Safety of Infliximab After Live Vaccines
By Amna N. Ahli and Philip R. Fischer, MD, DTM&H
Amna N. Ahli is a medical student at Khalifa University and Sheikh Shakhbout Medical City in Abu Dhabi, United Arab Emirates. Dr. Fischer is Professor of Pediatrics, Department of Pediatric and Adolescent Medicine, Mayo Clinic, Rochester, MN; Department of Pediatrics, Sheikh Shakhbout Medical City, Abu Dhabi, United Arab Emirates.
SYNOPSIS: Despite concerns about the use of infliximab for children with Kawasaki disease shortly after administration of live vaccines, retrospective reviews do not show any vaccine-related infections following subsequent infliximab use.
SOURCE: Ohnishi Y, Okada S, Kawakami-Miyake A, et al. Safety and feasibility of infliximab therapy in children with Kawasaki disease who received live vaccinations. Pediatr Infect Dis J 2022;41:e388-e392.
Infliximab is an effective treatment for children with refractory Kawasaki disease that has not responded to intravenous immune globulin and aspirin. However, use of infliximab, as a monoclonal antibody that binds to tumor necrosis factor alpha, could presumably either increase the risk of exacerbating a co-existing virus infection or reduce the body’s production of protective effective antiviral antibodies. Practically, there is concern that vaccine-related infections could cause severe disease if infliximab is given shortly after live virus vaccination.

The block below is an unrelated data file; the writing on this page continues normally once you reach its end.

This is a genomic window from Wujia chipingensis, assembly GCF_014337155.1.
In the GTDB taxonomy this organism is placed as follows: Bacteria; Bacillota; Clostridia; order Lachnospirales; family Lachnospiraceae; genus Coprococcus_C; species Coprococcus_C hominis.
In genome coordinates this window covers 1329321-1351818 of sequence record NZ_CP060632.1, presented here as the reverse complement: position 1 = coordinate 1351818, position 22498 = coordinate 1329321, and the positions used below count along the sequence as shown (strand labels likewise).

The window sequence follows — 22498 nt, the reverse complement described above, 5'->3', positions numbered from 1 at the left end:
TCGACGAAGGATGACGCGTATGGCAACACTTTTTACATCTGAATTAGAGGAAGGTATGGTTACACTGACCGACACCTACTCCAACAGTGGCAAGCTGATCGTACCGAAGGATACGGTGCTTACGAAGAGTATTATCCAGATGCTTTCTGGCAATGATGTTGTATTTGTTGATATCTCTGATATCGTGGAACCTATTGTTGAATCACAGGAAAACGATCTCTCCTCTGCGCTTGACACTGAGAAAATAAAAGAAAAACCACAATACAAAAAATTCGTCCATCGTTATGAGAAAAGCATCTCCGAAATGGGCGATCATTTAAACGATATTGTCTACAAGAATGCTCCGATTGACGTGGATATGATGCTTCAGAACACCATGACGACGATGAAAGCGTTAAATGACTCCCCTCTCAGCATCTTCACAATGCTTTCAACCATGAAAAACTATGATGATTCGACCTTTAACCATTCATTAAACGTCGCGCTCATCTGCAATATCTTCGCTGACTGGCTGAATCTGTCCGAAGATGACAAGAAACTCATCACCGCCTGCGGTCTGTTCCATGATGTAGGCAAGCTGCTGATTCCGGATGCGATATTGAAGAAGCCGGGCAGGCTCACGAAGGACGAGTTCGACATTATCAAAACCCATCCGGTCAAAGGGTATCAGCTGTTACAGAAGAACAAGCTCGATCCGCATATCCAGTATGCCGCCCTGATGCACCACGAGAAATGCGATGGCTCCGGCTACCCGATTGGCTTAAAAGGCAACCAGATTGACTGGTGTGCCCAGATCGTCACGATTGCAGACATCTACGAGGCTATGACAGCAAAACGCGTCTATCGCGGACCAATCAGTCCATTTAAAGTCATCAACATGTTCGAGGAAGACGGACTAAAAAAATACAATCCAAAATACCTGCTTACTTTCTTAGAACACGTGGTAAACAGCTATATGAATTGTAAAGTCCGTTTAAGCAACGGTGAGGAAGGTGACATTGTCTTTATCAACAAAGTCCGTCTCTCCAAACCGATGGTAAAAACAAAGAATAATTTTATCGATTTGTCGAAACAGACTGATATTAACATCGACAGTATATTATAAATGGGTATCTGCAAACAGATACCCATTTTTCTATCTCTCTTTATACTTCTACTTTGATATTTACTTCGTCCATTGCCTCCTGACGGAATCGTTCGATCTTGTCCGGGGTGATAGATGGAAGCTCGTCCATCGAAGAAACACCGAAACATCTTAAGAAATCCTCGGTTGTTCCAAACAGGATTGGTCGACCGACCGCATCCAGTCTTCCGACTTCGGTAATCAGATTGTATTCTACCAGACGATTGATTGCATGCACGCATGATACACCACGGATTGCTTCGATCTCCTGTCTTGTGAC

Thus, to evaluate the safety and efficacy of infliximab therapy in children with Kawasaki disease who received infliximab within a few months of a live agent vaccine, researchers in Japan reviewed their experience with infliximab for Kawasaki disease.
Ohnishi and colleagues reviewed findings from 365 Kawasaki disease patients treated at a single hospital from 2011 through 2020. The diagnosis followed standard diagnostic criteria. Patients were categorized as having received a live virus vaccine within three months or a Bacillus Calmette-Guerin (BCG) vaccine for tuberculosis within six months prior to use of infliximab. Those who received infliximab already had received two cycles of intravenous immune globulin and were taking aspirin. Antibody titers against vaccine viruses were tested.
Most patients had not received a live vaccine during the months prior to developing Kawasaki disease, but 48 patients had. Of those 48, eight went on to require and receive infliximab. The eight children who were vaccinated during the few months prior to infliximab use had received BCG vaccine 70-144 days prior to infliximab (three children), varicella vaccine 40-76 days prior to infliximab (two children), measles and mumps and rubella and varicella vaccines 69 days (one child), measles and mumps vaccines (one child), varicella vaccine (two children), and rotavirus vaccine (one child). Infliximab-treated patients who had recently been vaccinated achieved similar outcomes to those who had not been vaccinated. There were not any apparent vaccine-associated infections. Anti-vaccine virus antibody titers were noninferior in the infliximab treated group to those who had not received infliximab.